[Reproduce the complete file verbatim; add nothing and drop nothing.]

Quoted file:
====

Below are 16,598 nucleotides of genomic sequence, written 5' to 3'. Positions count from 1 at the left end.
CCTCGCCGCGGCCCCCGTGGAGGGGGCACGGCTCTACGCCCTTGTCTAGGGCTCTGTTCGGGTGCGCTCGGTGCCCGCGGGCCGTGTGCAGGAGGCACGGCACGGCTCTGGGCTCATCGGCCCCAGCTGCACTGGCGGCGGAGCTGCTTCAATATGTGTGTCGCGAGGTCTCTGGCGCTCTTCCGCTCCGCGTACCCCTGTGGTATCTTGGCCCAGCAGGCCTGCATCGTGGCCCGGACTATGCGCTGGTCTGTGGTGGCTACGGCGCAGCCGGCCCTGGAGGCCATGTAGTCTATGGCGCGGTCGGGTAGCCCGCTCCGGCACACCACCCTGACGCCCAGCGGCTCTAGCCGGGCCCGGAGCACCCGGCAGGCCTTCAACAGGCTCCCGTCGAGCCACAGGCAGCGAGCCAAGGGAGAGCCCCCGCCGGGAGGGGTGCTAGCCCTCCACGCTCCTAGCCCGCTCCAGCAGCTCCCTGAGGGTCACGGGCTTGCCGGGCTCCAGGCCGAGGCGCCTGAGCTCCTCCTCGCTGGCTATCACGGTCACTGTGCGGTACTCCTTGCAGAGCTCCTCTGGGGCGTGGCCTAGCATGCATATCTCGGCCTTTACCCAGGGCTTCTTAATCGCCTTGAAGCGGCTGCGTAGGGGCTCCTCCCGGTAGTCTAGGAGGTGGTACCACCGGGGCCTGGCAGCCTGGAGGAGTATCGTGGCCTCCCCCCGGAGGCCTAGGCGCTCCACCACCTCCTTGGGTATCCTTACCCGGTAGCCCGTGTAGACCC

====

Below are 16,598 nucleotides of genomic sequence, written 5' to 3'. Positions count from 1 at the left end.
CCTCGCCGCGGCCCCCGTGGAGGGGGCACGGCTCTACGCCCTTGTCTAGGGCTCTGTTCGGGTGCGCTCGGTGCCCGCGGGCCGTGTGCAGGAGGCACGGCACGGCTCTGGGCTCATCGGCCCCAGCTGCACTGGCGGCGGAGCTGCTTCAATATGTGTGTCGCGAGGTCTCTGGCGCTCTTCCGCTCCGCGTACCCCTGTGGTATCTTGGCCCAGCAGGCCTGCATCGTGGCCCGGACTATGCGCTGGTCTGTGGTGGCTACGGCGCAGCCGGCCCTGGAGGCCATGTAGTCTATGGCGCGGTCGGGTAGCCCGCTCCGGCACACCACCCTGACGCCCAGCGGCTCTAGCCGGGCCCGGAGCACCCGGCAGGCCTTCAACAGGCTCCCGTCGAGCCACAGGCAGCGAGCCAAGGGAGAGCCCCCGCCGGGAGGGGTGCTAGCCCTCCACGCTCCTAGCCCGCTCCAGCAGCTCCCTGAGGGTCACGGGCTTGCCGGGCTCCAGGCCGAGGCGCCTGAGCTCCTCCTCGCTGGCTATCACGGTCACTGTGCGGTACTCCTTGCAGAGCTCCTCTGGGGCGTGGCCTAGCATGCATATCTCGGCCTTTACCCAGGGCTTCTTAATCGCCTTGAAGCGGCTGCGTAGGGGCTCCTCCCGGTAGTCTAGGAGGTGGTACCACCGGGGCCTGGCAGCCTGGAGGAGTATCGTGGCCTCCCCCCGGAGGCCTAGGCGCTCCACCACCTCCTTGGGTATCCTTACCCGGTAGCCCGTGTAGACCC